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Posted at 10:19 AM ET, 02/ 4/2010

Recess and academic achievement

By Valerie Strauss

A new Gallup poll out today shows that most elementary school principals report that recess has a positive impact on academic achievement and that students listen better and are more focused in class after being out on the playground.

Did we really need Gallup to state the obvious--the obvious being that taking a break from an intense activity (such as math class) can be re-energizing? Do you ever take a break at work for this very reason?

This poll tells us at least as much about the value of recess as it does about the state of educational thinking today.

For the record, the poll tells us that recess is valuable for academic process and social development, that No Child Left Behind has led to a reduction in recess time, and that most disciplinary problems occur at recess because the time is often poorly supervised.

Here are some findings from the poll, sponsored by the Robert Wood Johnson Foundation with help from the National Association of Elementary School Principals (which provided the sample of principals who were surveyed) and Playworks.

--8 out of 10 principals report that recess has a positive impact on academic achievement
--2 out of 3 principals say that students listen better and are more focused in class after recess.
--96 percent of principals believe recess has a positive impact on social development.
--97% of principals believe that recess has a positive impact on general well-being.
--1 in 5 principals indicate that the testing requirements of No Child Left Behind over the past decade have led to a decrease in recess minutes at their school.
--Half of principals report that students receive 16 to 30 minutes of recess per day.
--77% of principals report taking recess away as a punishment.
--Principals report that the vast majority of discipline-related problems occur outside of class time, at lunch or recess.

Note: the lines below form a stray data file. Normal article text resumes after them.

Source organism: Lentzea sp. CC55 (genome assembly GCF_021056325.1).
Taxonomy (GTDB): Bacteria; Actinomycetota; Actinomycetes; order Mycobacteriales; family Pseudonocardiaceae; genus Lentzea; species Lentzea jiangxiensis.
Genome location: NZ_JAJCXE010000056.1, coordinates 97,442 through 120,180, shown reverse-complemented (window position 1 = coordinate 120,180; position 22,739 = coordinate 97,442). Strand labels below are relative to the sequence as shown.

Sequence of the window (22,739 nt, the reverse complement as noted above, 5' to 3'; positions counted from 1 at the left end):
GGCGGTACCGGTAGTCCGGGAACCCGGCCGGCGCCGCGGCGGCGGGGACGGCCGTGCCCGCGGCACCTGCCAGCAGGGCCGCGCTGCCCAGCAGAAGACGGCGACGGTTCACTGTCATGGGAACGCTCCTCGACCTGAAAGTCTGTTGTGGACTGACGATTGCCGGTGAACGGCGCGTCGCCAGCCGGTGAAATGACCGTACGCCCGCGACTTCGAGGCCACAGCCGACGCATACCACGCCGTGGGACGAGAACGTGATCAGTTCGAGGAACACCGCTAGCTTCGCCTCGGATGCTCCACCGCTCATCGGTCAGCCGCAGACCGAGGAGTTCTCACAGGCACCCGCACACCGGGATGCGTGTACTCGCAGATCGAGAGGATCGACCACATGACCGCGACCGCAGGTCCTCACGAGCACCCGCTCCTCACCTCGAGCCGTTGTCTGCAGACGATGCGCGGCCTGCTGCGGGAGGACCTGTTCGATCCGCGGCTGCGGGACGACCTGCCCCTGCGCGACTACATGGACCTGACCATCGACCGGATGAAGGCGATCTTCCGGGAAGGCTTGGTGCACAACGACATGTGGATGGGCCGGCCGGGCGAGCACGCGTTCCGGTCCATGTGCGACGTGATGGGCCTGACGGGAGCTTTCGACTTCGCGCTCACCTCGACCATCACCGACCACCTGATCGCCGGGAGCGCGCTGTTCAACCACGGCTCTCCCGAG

--Principals want more staff to monitor recess, better equipment and playground management training, in that order.

The recommendations:
*Policymakers should take recess seriously
*Schools should manage recess more efficiently and make sure kids have the time to go.
*More staff should be provided to monitor recess and/or current staff should be better trained.

The poll follows a study published a year ago in the journal Pediatrics that found that children who have 15 minutes or more of recess time behaved better in class and were more likely to learn than those who had little or no daily recess.

So the findings of the Gallup come as no surprise.

But then, in education, little rarely is. We know certain things--even if we keep doing them with the same bad results.

We know that using standardized test scores as be-all and end-all assessment measures is a bad idea, but we do it anyway.

We know that the arts are enriching in many ways and should be part of a child’s education--but we find those classes expendable, and then feel the need to justify their existence by showing that they help kids get better grades in geometry.

We know that well-constructed physical education can help kids get/stay healthy but even in an obesity explosion among young people, it is rarely mandatory.

Until we stop being so foolish about our approach to education, I guess pollsters will keep doing surveys on things we already know.

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By Valerie Strauss  | February 4, 2010; 10:19 AM ET
Categories:  Elementary School, Health, No Child Left Behind  | Tags:  recess  
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What I want to know is why all the schools schedule recess AFTER lunch? Do we adults eat our lunches and then go exercise? No! Why do we think our kids should do it that way?
My kids complain all the time that they have to eat their lunches too fast because the other kids are all scrambling to get out to recess. And then they complain they get tummyaches from running around after cramming down their lunches.

Posted by: bkmny | February 4, 2010 11:37 AM | Report abuse

I once saw a textbook that recommended activities that teachers could do during the kindergarteners' snack break to increase their math skills. Thirty years ago, the teachers in a local school threatened to strike if they weren't given one totally free period a day and playground aides so they didn't have to work during their lunch hour. Apparently, only adults are entitled to breaks from work. Maybe the problem is that children aren't allowed to drink coffee--a break for caffeine is sacred, but a break for exercise is expendable.

Posted by: sideswiththekids | February 4, 2010 9:27 PM | Report abuse

Why did they ask the principals? Some of these folks haven't been in the classroom with kids for awhile. I think everyone (including middle and high school kids) needs a break for fresh air and exercise if weather permits. When we lived in England, teachers took kids out for recess everyday, even if it was cold, or rainy (properly dressed for the elements.) Ten minutes was enough time for them to recharge those brains and get ready to refocus again.

Posted by: SouthernKentuckyMom | February 5, 2010 9:22 AM | Report abuse

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